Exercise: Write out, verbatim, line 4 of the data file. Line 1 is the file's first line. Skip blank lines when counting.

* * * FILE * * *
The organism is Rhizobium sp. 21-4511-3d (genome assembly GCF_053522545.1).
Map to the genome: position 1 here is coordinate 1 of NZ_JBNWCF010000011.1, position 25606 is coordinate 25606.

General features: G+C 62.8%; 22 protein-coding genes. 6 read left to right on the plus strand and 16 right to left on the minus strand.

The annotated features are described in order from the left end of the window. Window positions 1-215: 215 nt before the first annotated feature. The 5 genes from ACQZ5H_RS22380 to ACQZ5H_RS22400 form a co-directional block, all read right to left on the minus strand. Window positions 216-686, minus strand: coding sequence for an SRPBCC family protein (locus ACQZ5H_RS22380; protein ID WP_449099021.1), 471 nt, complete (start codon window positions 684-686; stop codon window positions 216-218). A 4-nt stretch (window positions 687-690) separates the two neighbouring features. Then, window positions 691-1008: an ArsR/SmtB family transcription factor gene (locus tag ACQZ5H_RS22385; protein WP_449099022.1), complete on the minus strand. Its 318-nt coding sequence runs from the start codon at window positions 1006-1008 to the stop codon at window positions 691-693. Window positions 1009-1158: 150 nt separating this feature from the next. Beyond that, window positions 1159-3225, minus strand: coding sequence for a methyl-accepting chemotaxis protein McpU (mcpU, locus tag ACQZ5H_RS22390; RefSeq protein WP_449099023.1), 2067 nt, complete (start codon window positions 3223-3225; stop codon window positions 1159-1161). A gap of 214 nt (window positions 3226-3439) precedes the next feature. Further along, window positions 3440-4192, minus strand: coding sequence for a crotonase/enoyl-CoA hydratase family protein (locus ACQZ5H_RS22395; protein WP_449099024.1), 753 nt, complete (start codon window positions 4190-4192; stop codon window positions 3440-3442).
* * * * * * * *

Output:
The annotated features are described in order from the left end of the window. Window positions 1-215: 215 nt before the first annotated feature. The 5 genes from ACQZ5H_RS22380 to ACQZ5H_RS22400 form a co-directional block, all read right to left on the minus strand. Window positions 216-686, minus strand: coding sequence for an SRPBCC family protein (locus ACQZ5H_RS22380; protein ID WP_449099021.1), 471 nt, complete (start codon window positions 684-686; stop codon window positions 216-218). A 4-nt stretch (window positions 687-690) separates the two neighbouring features. Then, window positions 691-1008: an ArsR/SmtB family transcription factor gene (locus tag ACQZ5H_RS22385; protein WP_449099022.1), complete on the minus strand. Its 318-nt coding sequence runs from the start codon at window positions 1006-1008 to the stop codon at window positions 691-693. Window positions 1009-1158: 150 nt separating this feature from the next. Beyond that, window positions 1159-3225, minus strand: coding sequence for a methyl-accepting chemotaxis protein McpU (mcpU, locus tag ACQZ5H_RS22390; RefSeq protein WP_449099023.1), 2067 nt, complete (start codon window positions 3223-3225; stop codon window positions 1159-1161). A gap of 214 nt (window positions 3226-3439) precedes the next feature. Further along, window positions 3440-4192, minus strand: coding sequence for a crotonase/enoyl-CoA hydratase family protein (locus ACQZ5H_RS22395; protein WP_449099024.1), 753 nt, complete (start codon window positions 4190-4192; stop codon window positions 3440-3442).